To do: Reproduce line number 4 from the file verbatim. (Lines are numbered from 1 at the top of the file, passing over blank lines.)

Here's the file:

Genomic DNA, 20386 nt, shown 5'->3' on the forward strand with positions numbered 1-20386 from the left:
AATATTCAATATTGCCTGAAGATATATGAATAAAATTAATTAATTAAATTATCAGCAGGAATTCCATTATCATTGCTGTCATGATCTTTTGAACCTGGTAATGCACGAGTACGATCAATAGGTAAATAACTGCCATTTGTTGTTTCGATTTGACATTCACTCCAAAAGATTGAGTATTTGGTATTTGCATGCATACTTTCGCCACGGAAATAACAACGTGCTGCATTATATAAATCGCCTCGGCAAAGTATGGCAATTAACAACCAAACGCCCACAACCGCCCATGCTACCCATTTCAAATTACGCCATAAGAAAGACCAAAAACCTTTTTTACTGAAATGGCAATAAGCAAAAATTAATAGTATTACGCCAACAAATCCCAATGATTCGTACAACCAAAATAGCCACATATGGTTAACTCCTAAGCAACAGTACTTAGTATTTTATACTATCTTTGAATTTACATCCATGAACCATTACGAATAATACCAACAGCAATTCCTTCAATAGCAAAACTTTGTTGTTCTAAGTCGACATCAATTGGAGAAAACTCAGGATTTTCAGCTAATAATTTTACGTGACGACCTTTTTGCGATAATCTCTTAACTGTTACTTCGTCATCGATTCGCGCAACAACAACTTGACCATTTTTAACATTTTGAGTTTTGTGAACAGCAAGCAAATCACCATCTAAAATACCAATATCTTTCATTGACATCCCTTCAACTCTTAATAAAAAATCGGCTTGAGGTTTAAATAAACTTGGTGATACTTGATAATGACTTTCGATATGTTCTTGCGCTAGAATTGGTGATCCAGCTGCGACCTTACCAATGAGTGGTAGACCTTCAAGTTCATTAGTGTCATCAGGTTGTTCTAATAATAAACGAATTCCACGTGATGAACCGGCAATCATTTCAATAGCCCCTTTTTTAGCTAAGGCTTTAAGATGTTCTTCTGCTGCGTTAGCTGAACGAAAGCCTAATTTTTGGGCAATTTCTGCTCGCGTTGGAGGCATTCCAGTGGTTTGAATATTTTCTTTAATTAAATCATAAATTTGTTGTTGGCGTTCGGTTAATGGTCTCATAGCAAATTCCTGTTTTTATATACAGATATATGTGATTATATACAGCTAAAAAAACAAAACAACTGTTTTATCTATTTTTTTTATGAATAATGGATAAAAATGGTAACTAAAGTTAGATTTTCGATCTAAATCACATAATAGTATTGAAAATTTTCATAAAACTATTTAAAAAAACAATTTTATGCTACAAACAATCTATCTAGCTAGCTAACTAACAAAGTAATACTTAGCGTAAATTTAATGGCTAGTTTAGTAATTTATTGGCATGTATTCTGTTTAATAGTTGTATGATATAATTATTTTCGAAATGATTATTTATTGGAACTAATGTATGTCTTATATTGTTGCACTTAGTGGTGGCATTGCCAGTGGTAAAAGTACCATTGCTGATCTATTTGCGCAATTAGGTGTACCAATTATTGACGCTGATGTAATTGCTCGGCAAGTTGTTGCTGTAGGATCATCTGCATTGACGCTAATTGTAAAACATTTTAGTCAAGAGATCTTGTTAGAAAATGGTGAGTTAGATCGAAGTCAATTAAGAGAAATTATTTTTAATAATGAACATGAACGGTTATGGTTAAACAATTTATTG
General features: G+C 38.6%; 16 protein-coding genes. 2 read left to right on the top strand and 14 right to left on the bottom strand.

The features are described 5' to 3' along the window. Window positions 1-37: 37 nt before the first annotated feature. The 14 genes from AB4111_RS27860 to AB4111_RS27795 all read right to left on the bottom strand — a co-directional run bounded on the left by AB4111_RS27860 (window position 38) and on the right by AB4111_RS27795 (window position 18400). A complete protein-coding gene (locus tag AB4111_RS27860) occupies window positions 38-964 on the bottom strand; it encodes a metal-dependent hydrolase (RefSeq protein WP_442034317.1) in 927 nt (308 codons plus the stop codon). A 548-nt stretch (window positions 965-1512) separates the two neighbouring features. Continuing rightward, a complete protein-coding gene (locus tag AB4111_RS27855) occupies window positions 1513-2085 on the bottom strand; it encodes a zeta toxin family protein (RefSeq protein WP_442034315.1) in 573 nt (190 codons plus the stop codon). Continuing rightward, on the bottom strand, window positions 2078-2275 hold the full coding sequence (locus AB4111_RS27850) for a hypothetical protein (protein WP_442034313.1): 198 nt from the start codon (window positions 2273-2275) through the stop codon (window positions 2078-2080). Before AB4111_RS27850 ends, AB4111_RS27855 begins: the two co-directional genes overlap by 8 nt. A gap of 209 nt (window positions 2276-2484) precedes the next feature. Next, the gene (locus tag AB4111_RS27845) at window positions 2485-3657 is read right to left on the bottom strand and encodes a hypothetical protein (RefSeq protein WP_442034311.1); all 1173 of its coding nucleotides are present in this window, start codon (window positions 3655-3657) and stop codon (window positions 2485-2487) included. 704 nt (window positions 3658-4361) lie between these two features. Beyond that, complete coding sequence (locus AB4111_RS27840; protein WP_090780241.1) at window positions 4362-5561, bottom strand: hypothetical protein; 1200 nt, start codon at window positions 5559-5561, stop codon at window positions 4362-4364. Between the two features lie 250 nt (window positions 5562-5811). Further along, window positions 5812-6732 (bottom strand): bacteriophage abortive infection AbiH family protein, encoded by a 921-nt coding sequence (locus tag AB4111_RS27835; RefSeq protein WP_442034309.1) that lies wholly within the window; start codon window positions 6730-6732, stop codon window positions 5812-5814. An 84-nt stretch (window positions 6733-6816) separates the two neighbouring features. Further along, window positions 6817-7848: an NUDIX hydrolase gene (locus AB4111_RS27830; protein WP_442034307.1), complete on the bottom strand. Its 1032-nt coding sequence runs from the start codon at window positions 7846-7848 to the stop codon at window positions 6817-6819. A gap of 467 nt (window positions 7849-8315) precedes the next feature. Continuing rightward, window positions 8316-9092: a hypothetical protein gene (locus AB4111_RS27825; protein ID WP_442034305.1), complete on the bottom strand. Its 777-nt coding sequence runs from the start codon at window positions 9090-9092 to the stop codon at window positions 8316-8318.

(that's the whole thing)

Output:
The features are described 5' to 3' along the window. Window positions 1-37: 37 nt before the first annotated feature. The 14 genes from AB4111_RS27860 to AB4111_RS27795 all read right to left on the bottom strand — a co-directional run bounded on the left by AB4111_RS27860 (window position 38) and on the right by AB4111_RS27795 (window position 18400). A complete protein-coding gene (locus tag AB4111_RS27860) occupies window positions 38-964 on the bottom strand; it encodes a metal-dependent hydrolase (RefSeq protein WP_442034317.1) in 927 nt (308 codons plus the stop codon). A 548-nt stretch (window positions 965-1512) separates the two neighbouring features. Continuing rightward, a complete protein-coding gene (locus tag AB4111_RS27855) occupies window positions 1513-2085 on the bottom strand; it encodes a zeta toxin family protein (RefSeq protein WP_442034315.1) in 573 nt (190 codons plus the stop codon). Continuing rightward, on the bottom strand, window positions 2078-2275 hold the full coding sequence (locus AB4111_RS27850) for a hypothetical protein (protein WP_442034313.1): 198 nt from the start codon (window positions 2273-2275) through the stop codon (window positions 2078-2080). Before AB4111_RS27850 ends, AB4111_RS27855 begins: the two co-directional genes overlap by 8 nt. A gap of 209 nt (window positions 2276-2484) precedes the next feature. Next, the gene (locus tag AB4111_RS27845) at window positions 2485-3657 is read right to left on the bottom strand and encodes a hypothetical protein (RefSeq protein WP_442034311.1); all 1173 of its coding nucleotides are present in this window, start codon (window positions 3655-3657) and stop codon (window positions 2485-2487) included. 704 nt (window positions 3658-4361) lie between these two features. Beyond that, complete coding sequence (locus AB4111_RS27840; protein WP_090780241.1) at window positions 4362-5561, bottom strand: hypothetical protein; 1200 nt, start codon at window positions 5559-5561, stop codon at window positions 4362-4364. Between the two features lie 250 nt (window positions 5562-5811). Further along, window positions 5812-6732 (bottom strand): bacteriophage abortive infection AbiH family protein, encoded by a 921-nt coding sequence (locus tag AB4111_RS27835; RefSeq protein WP_442034309.1) that lies wholly within the window; start codon window positions 6730-6732, stop codon window positions 5812-5814. An 84-nt stretch (window positions 6733-6816) separates the two neighbouring features. Further along, window positions 6817-7848: an NUDIX hydrolase gene (locus AB4111_RS27830; protein WP_442034307.1), complete on the bottom strand. Its 1032-nt coding sequence runs from the start codon at window positions 7846-7848 to the stop codon at window positions 6817-6819. A gap of 467 nt (window positions 7849-8315) precedes the next feature. Continuing rightward, window positions 8316-9092: a hypothetical protein gene (locus AB4111_RS27825; protein ID WP_442034305.1), complete on the bottom strand. Its 777-nt coding sequence runs from the start codon at window positions 9090-9092 to the stop codon at window positions 8316-8318.